The beauty of this design is that it does not have to be tuned to the voice of any particular patient. It can be mass-produced or passed along from one patient to another. In a nursing home, you could have multiple transmitters and one central receiver, which would display the source of the signal, telling the nurse which patient required attention.
Also, the hardware is very simple, and the software could easily be rewritten in whatever language, or for whatever microcontroller the builder is comfortable with.
Nice work, Andrew. It seems feature rich without being too complicated to use. I like the wireless transmission between detector and receiver, and the flashing indicator to alert when mute is on, and the confirmation the patient gets letting him/her know the call is sent. The mute feature could be helpful when the patient has visitors in the room.
I wonder if any readers know of specific fail-safe features that would be required for nursing homes such as mic connections, power supplies, etc.
That is an excellent question. I know nothing about the requirements for medical electronics. I'm certain though, that the gadget could be modified to meet those requirements.
The mute button only prevents the receiver from being activated for 10 minutes, or until it's unmuted. It doesn't have any effect on privacy. The device has been designed so that people talking in the patient's room will not trigger it unless they are close to the microphone and make a continuous sound for 1.5 seconds.
I sent the groan detector system to the lady that I built it for and she is thrilled with it. Her husband especially likes that the transmitter beeps when it's triggered, which tells him that someone will be coming to help him.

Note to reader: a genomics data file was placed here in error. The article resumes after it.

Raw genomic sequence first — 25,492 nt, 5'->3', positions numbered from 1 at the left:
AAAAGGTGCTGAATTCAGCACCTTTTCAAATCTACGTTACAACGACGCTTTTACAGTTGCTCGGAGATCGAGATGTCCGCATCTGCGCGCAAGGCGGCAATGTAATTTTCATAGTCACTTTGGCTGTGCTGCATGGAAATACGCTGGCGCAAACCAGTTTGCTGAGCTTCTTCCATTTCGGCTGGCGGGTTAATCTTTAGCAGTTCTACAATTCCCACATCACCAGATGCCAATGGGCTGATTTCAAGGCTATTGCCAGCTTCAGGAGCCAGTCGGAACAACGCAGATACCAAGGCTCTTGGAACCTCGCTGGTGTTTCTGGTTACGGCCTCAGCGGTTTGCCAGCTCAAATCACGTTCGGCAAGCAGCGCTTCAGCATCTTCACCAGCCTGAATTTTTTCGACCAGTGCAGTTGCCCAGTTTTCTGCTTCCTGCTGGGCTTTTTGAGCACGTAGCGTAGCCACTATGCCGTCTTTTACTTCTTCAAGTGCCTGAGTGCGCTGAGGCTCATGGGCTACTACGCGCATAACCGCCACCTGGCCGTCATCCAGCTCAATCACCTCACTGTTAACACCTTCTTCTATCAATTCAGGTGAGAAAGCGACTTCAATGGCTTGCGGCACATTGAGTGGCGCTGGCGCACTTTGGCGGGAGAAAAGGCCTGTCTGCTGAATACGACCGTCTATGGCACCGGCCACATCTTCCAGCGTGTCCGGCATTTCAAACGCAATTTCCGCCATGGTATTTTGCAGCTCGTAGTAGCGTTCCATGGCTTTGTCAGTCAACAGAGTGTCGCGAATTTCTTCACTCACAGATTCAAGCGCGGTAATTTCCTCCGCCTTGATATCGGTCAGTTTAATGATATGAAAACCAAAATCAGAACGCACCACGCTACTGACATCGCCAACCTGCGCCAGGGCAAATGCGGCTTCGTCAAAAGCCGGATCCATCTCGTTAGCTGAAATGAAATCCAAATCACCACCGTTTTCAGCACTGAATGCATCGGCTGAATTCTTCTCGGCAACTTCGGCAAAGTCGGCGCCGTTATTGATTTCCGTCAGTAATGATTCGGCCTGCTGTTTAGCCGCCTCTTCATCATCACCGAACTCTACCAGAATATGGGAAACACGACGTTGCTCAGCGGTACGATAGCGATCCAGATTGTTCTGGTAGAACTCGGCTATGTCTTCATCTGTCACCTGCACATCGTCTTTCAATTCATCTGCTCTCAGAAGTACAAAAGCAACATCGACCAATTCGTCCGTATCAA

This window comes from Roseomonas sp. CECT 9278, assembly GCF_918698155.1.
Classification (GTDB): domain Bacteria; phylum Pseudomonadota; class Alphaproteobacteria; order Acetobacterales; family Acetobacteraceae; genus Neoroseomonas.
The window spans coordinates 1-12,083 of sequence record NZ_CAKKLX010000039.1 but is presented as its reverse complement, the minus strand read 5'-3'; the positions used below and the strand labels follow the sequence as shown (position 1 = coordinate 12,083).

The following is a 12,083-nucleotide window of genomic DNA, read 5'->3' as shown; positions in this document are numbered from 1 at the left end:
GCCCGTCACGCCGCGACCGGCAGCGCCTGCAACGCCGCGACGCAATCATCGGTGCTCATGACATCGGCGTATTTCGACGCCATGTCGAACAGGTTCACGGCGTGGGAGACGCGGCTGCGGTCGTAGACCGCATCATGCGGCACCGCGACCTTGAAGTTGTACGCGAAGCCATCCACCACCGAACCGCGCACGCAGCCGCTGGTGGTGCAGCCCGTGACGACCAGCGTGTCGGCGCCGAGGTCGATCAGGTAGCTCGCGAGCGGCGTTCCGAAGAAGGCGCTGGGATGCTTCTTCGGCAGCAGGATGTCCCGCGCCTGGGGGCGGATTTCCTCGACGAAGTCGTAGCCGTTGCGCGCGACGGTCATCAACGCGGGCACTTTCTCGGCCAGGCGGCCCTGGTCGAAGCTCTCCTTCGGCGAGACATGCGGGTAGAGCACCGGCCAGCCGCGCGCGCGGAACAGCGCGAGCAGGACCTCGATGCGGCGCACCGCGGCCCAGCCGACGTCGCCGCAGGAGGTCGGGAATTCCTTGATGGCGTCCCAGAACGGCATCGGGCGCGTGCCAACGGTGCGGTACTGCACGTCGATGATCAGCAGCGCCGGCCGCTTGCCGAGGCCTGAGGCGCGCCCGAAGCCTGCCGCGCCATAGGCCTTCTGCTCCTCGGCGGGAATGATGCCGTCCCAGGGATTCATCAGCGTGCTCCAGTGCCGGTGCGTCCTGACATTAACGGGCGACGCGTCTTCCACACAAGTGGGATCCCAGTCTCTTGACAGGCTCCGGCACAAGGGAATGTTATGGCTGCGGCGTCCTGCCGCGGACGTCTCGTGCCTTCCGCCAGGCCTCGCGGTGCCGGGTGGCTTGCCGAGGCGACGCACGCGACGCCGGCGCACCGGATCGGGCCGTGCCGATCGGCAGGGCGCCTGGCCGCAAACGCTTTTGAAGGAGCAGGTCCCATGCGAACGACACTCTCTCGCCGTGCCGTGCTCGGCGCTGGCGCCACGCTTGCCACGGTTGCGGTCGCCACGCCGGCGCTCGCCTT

This is an interesting device, and a unique application. Possibly the use of the PIC processor made the design easier, but it could also have been done in the analog realm, with a small amount of digital glue logic. That would remove the requirement for programming from the construction, and make the design available for many years, and to a much broader range of people. Yes, a bit more electronic design skill would possibly be needed, but the design would also have been simpler to adjust to changing needs.
Yes, you're right. It probably would not be much more complex to do the gap detection and timing with analog or discreet digital circuits, but this was easier. Also, unless you buy a remote system with a built-in encoder/decoder, you would still need a microcontroller to generate the digital code for it. The simple analog encoding systems I grew up with are not adequate these days. The Chinese company I bought the radio link from has 4-channel remote systems with built-in encoder/decoders. It seems like such a waste for this application, however.
I certainly have the electronic design skill to do it, had I chosen to do so. Changing the software in the PIC is FAR easier than rewiring the hardware if design changes are needed. If the PIC is programmed in a production programmer, it is guaranteed by Microchip to hold its program for 40 years.
Armorris, I guess it comes with "point of view", since I can visualize the circuit fo gap detection as not that complex. And the main focus of this project is a useful device, not as an electronics learning tool. And I was not even thinking about the radio link part of the project when I made those comments.
Now I need to spend some time and figure just exactly how it would be done as an analog-digital mix, but without any processer. Talk is cheap, about 4 cents a pound. Now I need to see if I can provide a similar function in analog.
But your version is still quite an accomplishment, no doubt.
I'm certain that I could have designed the circuit without a microcontroller if I had wanted to, but I felt that this approach would arrive at a working design more quickly and cheaply. Besides, a cheap microcontroller and a little bit of software can replace a lot of discreet electronics. For that reason, almost everything uses a microcontroller nowadays. Even my toaster and my toothbrush have microcontrollers in them. The PIC microcontroller I used in the transmitter unit costs about the same as a 555 timer you might use in a hardware gap detector, but requires no resistors and capacitors. It also performs the 1.5 second timer function and the encoding for the radio link.